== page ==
Bures makes a number of points in his essay (worth a read at the link above) but in essence, he says Florida’s theory about cause and effect of the creative class being the economic engine of any city (including Madison) just isn’t so.
I’m just starting to explore urban studies as a field, so I can’t speak to theory with any authority. And I found a great deal of thought provoking content when I read Professor Florida’s book Rise of the Creative Class several years ago. I look forward to exploring these ideas much more in my studies this years. (NOTE: Florida responded to this article in an in-depth letter, which prompted a counter response by Bures.)
There’s a whole other realm of discussion about Madison in the context of urban studies – and I could fill a whole separate blog post with that debate.
There’s much to discuss about Madison’s growing suburban sprawl, as well as the lack of sensible public transit options and the utter failure that happened when previous attempts were made to have a discussion about those options.
Transit planning isn’t happening when a major artery in and out of the city still has an active and busy rail crossing running on it, blocking traffic for up to a half an hour some mornings. (They’ve redone and rebuilt the road a number of times but apparently never thought to put a bridge or tunnel on the road or the tracks so that the east side didn’t come to a complete halt.)
And while the height limit for buildings close to the Capitol is appreciated to maintain a view of the Square, density is desperately needed, particularly as the east side of Madison starts to evolve.
But I will say that I believe Bures’ essay is spot on in many ways. One of his more stinging comments is that Madison is a “giant suburb with a university in the middle.” I’d say that Madison’s biggest strength is State Street, bordered by Capitol Square to the east and the university to the west.
Both the university and the state jobs bring in college-educated workers, many with PhD’s, and an economic engine that attracts new infusions of capital – monetary capital and human capital – all the time. The influx of students and their energy and enthusiasm in pursuing a degree and a profession add fuel to that formula. Much of the rest of Madison is, in many ways, a cluster of suburbs sprouting up around the isthmus.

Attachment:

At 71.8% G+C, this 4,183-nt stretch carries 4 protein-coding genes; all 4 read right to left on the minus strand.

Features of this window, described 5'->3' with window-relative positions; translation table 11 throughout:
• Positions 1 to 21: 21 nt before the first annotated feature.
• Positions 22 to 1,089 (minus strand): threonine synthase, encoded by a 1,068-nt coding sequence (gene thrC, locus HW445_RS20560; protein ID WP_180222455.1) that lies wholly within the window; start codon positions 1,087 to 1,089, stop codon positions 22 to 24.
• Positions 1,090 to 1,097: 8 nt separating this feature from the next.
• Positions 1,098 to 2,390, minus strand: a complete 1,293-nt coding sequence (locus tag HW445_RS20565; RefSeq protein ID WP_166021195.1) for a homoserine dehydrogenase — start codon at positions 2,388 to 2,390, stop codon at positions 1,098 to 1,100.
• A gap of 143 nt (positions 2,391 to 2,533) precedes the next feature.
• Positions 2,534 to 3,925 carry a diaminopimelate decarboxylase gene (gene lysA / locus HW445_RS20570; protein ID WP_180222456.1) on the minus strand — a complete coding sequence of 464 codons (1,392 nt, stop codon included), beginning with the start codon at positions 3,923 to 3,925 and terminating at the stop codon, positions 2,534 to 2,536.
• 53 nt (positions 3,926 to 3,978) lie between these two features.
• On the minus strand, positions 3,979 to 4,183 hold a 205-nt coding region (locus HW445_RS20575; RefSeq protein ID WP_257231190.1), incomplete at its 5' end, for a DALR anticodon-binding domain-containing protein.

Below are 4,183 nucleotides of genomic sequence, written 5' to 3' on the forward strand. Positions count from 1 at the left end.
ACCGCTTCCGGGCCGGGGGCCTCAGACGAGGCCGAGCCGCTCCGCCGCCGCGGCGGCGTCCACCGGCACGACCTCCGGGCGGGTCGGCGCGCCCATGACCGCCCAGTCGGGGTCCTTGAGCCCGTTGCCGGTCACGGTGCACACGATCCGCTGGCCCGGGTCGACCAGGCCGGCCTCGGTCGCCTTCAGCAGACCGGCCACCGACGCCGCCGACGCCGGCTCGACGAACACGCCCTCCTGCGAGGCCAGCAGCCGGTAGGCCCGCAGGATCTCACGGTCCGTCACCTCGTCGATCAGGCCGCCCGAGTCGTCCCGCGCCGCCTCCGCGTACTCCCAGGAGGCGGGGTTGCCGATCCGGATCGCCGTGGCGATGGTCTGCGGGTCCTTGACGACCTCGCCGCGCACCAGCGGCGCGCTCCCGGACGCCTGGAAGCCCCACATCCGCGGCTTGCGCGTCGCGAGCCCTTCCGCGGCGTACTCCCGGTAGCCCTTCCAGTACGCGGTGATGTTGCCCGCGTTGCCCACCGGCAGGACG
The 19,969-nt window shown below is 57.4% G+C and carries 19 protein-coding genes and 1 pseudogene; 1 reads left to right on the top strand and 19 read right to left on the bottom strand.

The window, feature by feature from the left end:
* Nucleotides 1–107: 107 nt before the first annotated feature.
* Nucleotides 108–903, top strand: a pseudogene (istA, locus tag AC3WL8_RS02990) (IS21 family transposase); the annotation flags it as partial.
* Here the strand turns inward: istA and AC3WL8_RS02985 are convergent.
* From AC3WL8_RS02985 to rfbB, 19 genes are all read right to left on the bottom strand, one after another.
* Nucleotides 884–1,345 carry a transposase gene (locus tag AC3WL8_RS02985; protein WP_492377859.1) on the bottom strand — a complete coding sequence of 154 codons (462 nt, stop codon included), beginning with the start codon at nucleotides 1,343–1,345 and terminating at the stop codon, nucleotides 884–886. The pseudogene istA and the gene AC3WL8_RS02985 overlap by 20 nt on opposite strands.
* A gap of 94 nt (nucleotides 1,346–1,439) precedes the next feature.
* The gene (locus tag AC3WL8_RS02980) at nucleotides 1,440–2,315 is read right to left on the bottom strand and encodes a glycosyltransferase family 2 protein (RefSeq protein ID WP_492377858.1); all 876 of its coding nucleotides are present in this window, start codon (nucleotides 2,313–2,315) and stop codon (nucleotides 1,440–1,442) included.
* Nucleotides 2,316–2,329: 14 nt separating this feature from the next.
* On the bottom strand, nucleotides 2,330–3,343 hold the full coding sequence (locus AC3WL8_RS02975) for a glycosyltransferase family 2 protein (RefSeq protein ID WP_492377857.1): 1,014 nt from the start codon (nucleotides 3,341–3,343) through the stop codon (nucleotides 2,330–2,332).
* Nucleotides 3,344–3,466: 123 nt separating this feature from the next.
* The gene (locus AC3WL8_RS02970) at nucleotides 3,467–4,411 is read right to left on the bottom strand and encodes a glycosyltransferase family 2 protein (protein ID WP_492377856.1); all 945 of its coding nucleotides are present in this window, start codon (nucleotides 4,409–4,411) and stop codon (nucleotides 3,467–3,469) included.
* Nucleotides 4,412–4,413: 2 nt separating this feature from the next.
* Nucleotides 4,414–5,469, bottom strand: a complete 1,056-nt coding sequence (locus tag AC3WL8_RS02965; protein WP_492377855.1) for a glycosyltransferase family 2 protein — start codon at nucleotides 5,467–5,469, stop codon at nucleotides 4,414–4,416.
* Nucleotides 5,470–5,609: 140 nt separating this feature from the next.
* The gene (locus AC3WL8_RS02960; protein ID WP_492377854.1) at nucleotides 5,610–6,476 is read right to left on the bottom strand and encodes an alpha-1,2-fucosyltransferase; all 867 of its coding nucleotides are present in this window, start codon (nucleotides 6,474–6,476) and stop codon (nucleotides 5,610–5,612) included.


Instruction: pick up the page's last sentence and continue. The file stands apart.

The reaction to Bures’ essay has been mixed. I never saw it as an indictment of Madison as a place or of its people – more as a critique of Florida’s theory vs. the reality of the city – but nonetheless some Madisonians are taking it personally.
When I first read the response of Brennan Nardi, an editor at Madison Magazine, I felt that her narrative came across as patronizing, and her knee-jerk response was utterly predictable, topped off by the dismissive comment, “Unless you are extraordinary, you have to actively pursue the good life, not passively expect it to find you.” Thanks, Mom!
But Nardi makes some solid points in her rebuttal, and the main one is one that has been overlooked by just about everyone: Madison isn’t that flush economically. It’s still a mid-sized town in a state that, like every other state, is facing budget shortfalls. Madison is an affordable place, but many of the best neighborhoods to live in thrive on their offbeat charm and old housing stock. Fresh financial investment is more rare than people think in Madison.
Overestimating the wealth, the need and the growth potential of Madison is a pitfall that the city’s fallen into twice now, with the building of Monona Terrace and the Overture Center. They’re great buildings in great spaces, but questions exist about their sustainability and whether Madison will ever have enough need to fill the cavernous space of those halls – or enough business to sustain them for the long run.
And the local job market can, at times, be as tranquil and sedate as the city itself. Nardi notes (correctly) that many in cultural fields can max out on opportunities or salary. Jobs are just not that plentiful in Madison, for any industry. State jobs and university jobs are rare and it’s a super-competitive process to land one. And if a professor is hired at UW, their spouse has to find a job in Madison too, and so on.
Madison is an interesting, unique space, and I still cherish my time living there. But it’s not Nirvana. Then again, there are pros and cons about every city I’ve ever lived in. Textbook theory may be a useful tool, but in the end you have to dig deeper to find out what place works for you.
EDITED TO ADD: Bures wrote another related essay here. To me, this relates in many ways to much of what I’ve posted about recently, including the career and job searching posts I’ve written and the recent debate about the value of music and downloading, and how musicians make a sustainable living. There’s a definite change and evolution happening in how we look at where we live and how we make a living.